I usually spend two class periods discussing auditors’ legal liability. On the first day, I explain through lecture and examples the auditor’s liability to clients and third parties under common law and statutory law. On the second day, we discuss a specific lawsuit against an auditor. For several years, I assigned my students to read Cottrell & Glover’s CPA Journal article describing the Phar-Mor suit because it provides the best analysis I have found of an actual jury trial. The article outlines the legal issues in dispute, the evidence offered by the shareholder plaintiffs, and the defenses attempted by Coopers & Lybrand. More recently, I have assigned the Heilig-Meyers case, which requires students to analyze a lawsuit filed by shareholders against Deloitte & Touche following Heilig-Meyers’ bankruptcy.
I like to spend the last 20 minutes of the second day discussing proposals to limit auditors’ legal liability. Stephen Taub’s CFO.com article describes one such proposal. Rob Lewis’s AccountingWeb.com article suggests that some sort of cap is necessary if the big accounting firms are to survive. Geiger et al.’s JAAP article warns that limiting auditors’ liability may hurt audit quality.
“Auditors Beware: Key Factors Can Lead to Lawsuits,” James H. Thompson and Earnestine S. Quinn, Business Forum (Summer/Fall 1996): 22-28. This article provides a good overview of auditor liability to clients and third parties under common law and statutory law.
“The Harder They Fall: Will the Big Four Survive the Credit Crunch?” Rob Lewis, AccountingWeb.com (October 1, 2008). The six largest accounting firms face 27 outstanding lawsuits seeking damages in excess of $1 billion, including 7 suits exceeding $10 billion.
“SEC’s Hewitt: Indemnify the Big Four,” Stephen Taub, CFO.com (January 26, 2007). SEC chief accountant Conrad Hewitt wants Congress to limit auditors’ liability to investors and creditors; fears losing one or more of the Big Four through litigation.
“Audit Engagement Provisions Raise Queries,” David Reilly, Wall Street Journal (March 6, 2006): C1+C3. Accounting firms ask clients to sign engagement contracts promising to forego punitive damages and settle disputes through arbitration rather than litigation. Some critics argue that such provisions impair auditor independence.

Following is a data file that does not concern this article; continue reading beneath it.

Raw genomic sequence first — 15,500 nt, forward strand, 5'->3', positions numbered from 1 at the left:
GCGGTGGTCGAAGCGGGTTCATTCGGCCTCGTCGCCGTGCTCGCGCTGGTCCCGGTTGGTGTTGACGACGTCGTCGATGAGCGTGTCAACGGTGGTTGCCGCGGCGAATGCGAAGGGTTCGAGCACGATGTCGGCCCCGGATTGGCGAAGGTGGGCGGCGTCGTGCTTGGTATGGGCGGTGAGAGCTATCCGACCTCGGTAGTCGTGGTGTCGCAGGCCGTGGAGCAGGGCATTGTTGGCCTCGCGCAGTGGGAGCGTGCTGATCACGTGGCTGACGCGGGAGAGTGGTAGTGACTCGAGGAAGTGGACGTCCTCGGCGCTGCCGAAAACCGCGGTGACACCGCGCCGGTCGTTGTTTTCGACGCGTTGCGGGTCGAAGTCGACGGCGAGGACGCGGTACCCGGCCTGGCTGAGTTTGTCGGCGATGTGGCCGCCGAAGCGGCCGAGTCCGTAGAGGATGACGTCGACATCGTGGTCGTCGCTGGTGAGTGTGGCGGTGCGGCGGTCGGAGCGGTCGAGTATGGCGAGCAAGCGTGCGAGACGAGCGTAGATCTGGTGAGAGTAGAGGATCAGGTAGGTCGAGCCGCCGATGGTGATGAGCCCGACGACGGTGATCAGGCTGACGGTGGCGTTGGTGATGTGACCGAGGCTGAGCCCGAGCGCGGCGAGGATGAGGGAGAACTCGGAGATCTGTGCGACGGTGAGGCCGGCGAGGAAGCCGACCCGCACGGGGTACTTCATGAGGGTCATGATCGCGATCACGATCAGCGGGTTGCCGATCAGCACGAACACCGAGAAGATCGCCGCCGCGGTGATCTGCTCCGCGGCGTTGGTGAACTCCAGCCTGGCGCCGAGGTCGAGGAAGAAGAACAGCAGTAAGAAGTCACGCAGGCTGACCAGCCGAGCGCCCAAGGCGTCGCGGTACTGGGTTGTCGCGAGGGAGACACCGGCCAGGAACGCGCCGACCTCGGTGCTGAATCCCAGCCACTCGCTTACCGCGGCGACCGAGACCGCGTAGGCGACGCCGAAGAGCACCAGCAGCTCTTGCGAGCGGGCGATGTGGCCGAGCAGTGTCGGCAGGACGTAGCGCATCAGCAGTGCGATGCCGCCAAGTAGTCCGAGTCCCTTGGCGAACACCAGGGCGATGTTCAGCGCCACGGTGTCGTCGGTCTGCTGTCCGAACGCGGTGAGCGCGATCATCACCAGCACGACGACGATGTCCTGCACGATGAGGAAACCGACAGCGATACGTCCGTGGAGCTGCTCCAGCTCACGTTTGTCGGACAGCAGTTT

“Finding Auditors Liable for Fraud: What the Jury Heard in the Phar-Mor Case,” David Cottrell & Steven Glover, CPA Journal (July 1997): 14-21. Investors and creditors of failed retail giant Phar-Mor sued Coopers & Lybrand claiming the auditors violated Section 10(b) of the Securities Exchange Act of 1934. This article summarizes the plaintiffs’ allegations and the defendants’ defenses.
“The Rise and Fall of Heilig-Meyers,” Paul Clikeman, Journal of Accounting Education (December 2005): 215-231. The second part of this two-part case requires students to analyze a lawsuit filed by shareholders against Deloitte & Touche following Heilig-Meyers’ bankruptcy.
“Brodnax Minerals Company: A Case Study on Auditors’ Responsibilities,” John Reisch, Issues in Accounting Education (November 1999): 589-612. Students conduct a mock trial to resolve litigation between external auditors and shareholders who lost billions of dollars as a result of a massive fraud.
“Using Financial and Market Information to Identify Pre-Engagement Factors Associated With Lawsuits Against Auditors,” J.D. Stice, Accounting Review (July 1991): 516-533. Lawsuits against auditors are more frequent when: inventory and accounts receivable are high as percentage of total assets, the client’s financial condition is poor, the market value of the client’s stock is high, and the variance of the client’s abnormal stock returns is high.
“The Effects of Client Characteristics on Auditor Litigation Risk Judgments, Required Audit Evidence, and Recommended Audit Fees,” Jamie Pratt & J.D. Stice, Accounting Review (October 1994): 639-656. Auditors appear to gather more evidence when they perceive a high risk of litigation. And auditors appear to charge a “premium” for high-risk audits over and above the cost of performing additional audit procedures.
“Auditor Decision-Making in Different Litigation Environments,” Marshall Geiger, K. Raghunandan & D.V. Rama, Journal of Accounting and Public Policy (May/June 2006): 332-353. The legal protections provided by the Private Securities Litigation Reform Act of 1995 appear to have made Big Six auditors less conservative in their going concern reporting decisions.